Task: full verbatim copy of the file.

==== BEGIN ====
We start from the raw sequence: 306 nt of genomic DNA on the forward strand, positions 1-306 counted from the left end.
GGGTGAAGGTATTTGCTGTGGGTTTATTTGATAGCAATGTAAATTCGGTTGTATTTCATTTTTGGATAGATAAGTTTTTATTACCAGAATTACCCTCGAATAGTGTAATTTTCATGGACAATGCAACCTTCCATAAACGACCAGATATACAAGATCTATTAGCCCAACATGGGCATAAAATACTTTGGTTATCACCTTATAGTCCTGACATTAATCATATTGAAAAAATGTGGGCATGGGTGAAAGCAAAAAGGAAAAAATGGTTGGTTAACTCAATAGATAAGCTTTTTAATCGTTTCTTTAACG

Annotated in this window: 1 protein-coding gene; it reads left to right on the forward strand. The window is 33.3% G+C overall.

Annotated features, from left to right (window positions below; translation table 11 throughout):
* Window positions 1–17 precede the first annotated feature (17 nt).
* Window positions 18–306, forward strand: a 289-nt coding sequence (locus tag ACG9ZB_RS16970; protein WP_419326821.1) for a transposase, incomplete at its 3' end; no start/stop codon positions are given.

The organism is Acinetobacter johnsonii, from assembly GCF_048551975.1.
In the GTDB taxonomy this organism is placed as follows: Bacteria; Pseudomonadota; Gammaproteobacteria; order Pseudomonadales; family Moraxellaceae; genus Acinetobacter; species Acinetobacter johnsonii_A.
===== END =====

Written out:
We start from the raw sequence: 306 nt of genomic DNA on the forward strand, positions 1-306 counted from the left end.
GGGTGAAGGTATTTGCTGTGGGTTTATTTGATAGCAATGTAAATTCGGTTGTATTTCATTTTTGGATAGATAAGTTTTTATTACCAGAATTACCCTCGAATAGTGTAATTTTCATGGACAATGCAACCTTCCATAAACGACCAGATATACAAGATCTATTAGCCCAACATGGGCATAAAATACTTTGGTTATCACCTTATAGTCCTGACATTAATCATATTGAAAAAATGTGGGCATGGGTGAAAGCAAAAAGGAAAAAATGGTTGGTTAACTCAATAGATAAGCTTTTTAATCGTTTCTTTAACG

Annotated in this window: 1 protein-coding gene; it reads left to right on the forward strand. The window is 33.3% G+C overall.

Annotated features, from left to right (window positions below; translation table 11 throughout):
* Window positions 1–17 precede the first annotated feature (17 nt).
* Window positions 18–306, forward strand: a 289-nt coding sequence (locus tag ACG9ZB_RS16970; protein WP_419326821.1) for a transposase, incomplete at its 3' end; no start/stop codon positions are given.

The organism is Acinetobacter johnsonii, from assembly GCF_048551975.1.
In the GTDB taxonomy this organism is placed as follows: Bacteria; Pseudomonadota; Gammaproteobacteria; order Pseudomonadales; family Moraxellaceae; genus Acinetobacter; species Acinetobacter johnsonii_A.